When a friend shares you his food or toy or a classmate lends you a pen, what do you have to say after? – Thank you!
When somebody does good to us, we usually would say thanks to that person.
I want you to focus this Sunday on the words “THANK YOU”, on the attitude of being grateful, in giving thanks to everything you receive and even to what you have not received. You will know why towards the end of our reflection.
Who among you has remembered the story narrated by the first reading? It was all about whom? It was about Naaman who was healed from his illness. And when he was healed, he went back to Elisha to give him... what? A gift as a sign of giving thanks. But did Elisha accept the gift of thanks or no? No. Because, although it was not written, it is because all thanks must go to God. For God is the one who really gave the healing. Elisha knows that he was only an instrument of God that is why he was healed.
If someone thanks us for something that we have done for others, don't be proud. Rather, direct the words of thanks to God. We should have that kind of attitude that that person should thank the Lord, not to us. We should be telling him that: "if your life became good because of what I said, be thankful to the Lord, not to me." "If you received grace because of my help, thank the Lord, not to me."
Now, we have heard in Gospel about the story of the ten lepers who have asked Jesus to cure them, right? They were told by Jesus to go and report to the priests. Because the custom before is that, the priest declares who is clean and who is not. So that they may come clean to the temple and to offer to God. Then one of them realized that… he was? He was healed. And seeing that he was healed, what did he do? He went back to Jesus to give thanks. When he came to Jesus, what did he asked him? – “Ten were cleansed, were they not? Where are the other nine?”
Some of us, we love to ask but when we are given already, we forget to give thanks. Worst, some are ungrateful. It is true that we are not obliged to give thanks. Because true love and real help do not ask for something in return. But there is something in being thankful that we should note this Sunday. And this is the main point of the readings that we have heard today: BEING GRATEFUL IS EQUALS TO BEING FAITHFUL. A THANKFUL PERSON IS A FAITHFUL PERSON. Naaman became faithful to God because he was thankful for the healing. The Samaritan became faithful because he was grateful to Jesus for healing him. If you are a person who is thankful to God to everything you received in life, you are a faithful person. One way to thank God is by talking to him. And talking to him means praying. A faithful person always prays. Now even if we are not thankful and therefore not faithful, Saint Paul says in the second reading that Jesus remains faithful, for he cannot deny himself.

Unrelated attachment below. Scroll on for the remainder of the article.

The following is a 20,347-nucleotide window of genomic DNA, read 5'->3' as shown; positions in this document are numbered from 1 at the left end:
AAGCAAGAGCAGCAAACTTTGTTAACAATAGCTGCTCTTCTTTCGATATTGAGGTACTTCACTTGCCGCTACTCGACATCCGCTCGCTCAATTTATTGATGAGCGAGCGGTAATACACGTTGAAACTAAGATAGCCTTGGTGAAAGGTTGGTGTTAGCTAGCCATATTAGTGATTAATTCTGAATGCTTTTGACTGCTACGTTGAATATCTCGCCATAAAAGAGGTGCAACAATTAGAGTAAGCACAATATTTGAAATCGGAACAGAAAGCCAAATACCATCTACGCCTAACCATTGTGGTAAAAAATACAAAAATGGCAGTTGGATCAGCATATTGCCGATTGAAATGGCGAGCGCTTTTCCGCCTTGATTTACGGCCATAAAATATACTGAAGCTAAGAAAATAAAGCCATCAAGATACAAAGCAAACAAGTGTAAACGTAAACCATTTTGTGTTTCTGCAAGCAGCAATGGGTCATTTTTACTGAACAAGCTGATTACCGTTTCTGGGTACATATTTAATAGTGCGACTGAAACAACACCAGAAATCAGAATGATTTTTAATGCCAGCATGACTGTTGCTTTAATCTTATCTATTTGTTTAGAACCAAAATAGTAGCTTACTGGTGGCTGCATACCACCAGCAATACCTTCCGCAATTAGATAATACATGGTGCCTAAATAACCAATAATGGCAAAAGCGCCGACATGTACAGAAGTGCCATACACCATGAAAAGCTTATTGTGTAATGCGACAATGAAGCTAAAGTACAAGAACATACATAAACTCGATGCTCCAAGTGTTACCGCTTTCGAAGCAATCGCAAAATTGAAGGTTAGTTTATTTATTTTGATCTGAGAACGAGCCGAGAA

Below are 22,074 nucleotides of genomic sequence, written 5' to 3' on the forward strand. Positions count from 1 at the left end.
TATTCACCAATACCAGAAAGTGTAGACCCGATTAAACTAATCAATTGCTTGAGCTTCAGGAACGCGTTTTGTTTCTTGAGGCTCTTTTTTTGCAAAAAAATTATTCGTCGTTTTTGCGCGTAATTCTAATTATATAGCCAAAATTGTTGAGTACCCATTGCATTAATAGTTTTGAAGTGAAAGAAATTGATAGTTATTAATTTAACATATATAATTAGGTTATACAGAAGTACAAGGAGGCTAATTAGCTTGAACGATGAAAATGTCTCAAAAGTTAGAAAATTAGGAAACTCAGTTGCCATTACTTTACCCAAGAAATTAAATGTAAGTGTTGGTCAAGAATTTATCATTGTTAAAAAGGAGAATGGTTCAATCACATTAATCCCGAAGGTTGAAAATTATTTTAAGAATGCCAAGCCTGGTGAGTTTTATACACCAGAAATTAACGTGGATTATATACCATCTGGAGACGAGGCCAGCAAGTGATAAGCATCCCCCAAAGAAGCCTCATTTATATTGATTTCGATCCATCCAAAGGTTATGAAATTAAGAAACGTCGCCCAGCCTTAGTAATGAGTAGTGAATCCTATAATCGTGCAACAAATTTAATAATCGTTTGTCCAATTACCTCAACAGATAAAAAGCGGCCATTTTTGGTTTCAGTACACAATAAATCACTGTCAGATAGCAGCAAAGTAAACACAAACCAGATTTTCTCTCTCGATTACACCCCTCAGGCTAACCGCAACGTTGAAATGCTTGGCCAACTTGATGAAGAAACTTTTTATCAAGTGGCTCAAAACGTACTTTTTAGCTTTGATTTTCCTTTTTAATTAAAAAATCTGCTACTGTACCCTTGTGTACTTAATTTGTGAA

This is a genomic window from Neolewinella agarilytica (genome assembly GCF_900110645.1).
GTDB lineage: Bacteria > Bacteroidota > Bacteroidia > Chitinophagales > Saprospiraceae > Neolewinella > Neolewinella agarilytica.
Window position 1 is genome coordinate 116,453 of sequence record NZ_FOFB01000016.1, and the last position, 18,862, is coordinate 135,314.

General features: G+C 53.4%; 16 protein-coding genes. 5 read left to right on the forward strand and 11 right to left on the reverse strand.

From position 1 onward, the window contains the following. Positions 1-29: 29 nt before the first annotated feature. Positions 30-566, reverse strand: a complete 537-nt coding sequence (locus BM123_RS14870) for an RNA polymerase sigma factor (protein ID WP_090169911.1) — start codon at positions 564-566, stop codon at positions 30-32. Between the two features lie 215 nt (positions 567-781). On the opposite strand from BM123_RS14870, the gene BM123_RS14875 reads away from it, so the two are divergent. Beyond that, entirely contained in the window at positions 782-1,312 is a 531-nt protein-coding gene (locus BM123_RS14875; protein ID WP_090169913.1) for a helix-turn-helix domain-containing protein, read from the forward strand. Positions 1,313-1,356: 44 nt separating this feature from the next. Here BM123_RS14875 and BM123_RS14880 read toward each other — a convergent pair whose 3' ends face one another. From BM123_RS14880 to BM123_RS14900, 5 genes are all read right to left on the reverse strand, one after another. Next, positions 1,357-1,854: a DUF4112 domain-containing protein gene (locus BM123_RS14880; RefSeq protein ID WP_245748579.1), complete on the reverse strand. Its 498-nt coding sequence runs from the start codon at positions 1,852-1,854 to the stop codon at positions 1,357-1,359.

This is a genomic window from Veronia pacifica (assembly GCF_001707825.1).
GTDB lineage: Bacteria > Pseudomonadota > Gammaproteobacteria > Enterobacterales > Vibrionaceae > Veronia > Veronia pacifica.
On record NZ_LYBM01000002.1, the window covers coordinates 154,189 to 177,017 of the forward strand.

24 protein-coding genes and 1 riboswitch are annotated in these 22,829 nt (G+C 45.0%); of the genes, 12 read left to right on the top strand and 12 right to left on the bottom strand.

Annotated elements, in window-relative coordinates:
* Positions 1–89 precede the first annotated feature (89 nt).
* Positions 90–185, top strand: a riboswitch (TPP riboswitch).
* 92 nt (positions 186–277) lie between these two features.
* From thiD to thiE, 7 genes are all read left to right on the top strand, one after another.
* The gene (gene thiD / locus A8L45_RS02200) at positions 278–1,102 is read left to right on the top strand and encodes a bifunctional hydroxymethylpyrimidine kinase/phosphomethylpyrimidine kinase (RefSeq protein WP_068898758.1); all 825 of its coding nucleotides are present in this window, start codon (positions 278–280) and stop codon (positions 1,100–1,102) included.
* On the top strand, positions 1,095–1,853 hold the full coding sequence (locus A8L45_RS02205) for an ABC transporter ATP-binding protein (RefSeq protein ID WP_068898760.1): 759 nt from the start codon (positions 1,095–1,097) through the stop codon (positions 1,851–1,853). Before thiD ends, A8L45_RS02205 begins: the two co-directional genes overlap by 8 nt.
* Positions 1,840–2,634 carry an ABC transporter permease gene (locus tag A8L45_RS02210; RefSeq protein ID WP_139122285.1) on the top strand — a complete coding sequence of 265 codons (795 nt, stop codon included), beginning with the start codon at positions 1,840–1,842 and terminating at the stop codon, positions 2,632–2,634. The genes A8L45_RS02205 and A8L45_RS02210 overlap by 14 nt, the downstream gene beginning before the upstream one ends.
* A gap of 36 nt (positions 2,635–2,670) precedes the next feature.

Why do we celebrate the Mass every Sunday (actually every day but you are only obliged to come on Sunday)? Why do we have to come back every now and then in the church where we were baptized? – because the celebration of the Mass is a way of showing our thankfulness to the Lord. First of all, it is a way of thanking for His sacrifice for us. The Mass is a thanksgiving prayer. Secondly it is to thank God for the graces that we have received in life. It is to thank the Lord for the things that happened from Monday to Saturday in our life. That’s why, whenever you would choose to go to the beach, to meet friends, go camping, go out of town without going rather than waste 45 minutes to 1 hour of your time for Mass on Sundays, it makes you ungrateful and unfaithful at the same time. We become like the 9 lepers who forgot or have opted not to thank Jesus for the grace that they have received because they are happy already.
So, my dear kids, do not forget to come on Sundays and attend the Mass, to give thanks to Jesus. And your faithfulness in coming will save you.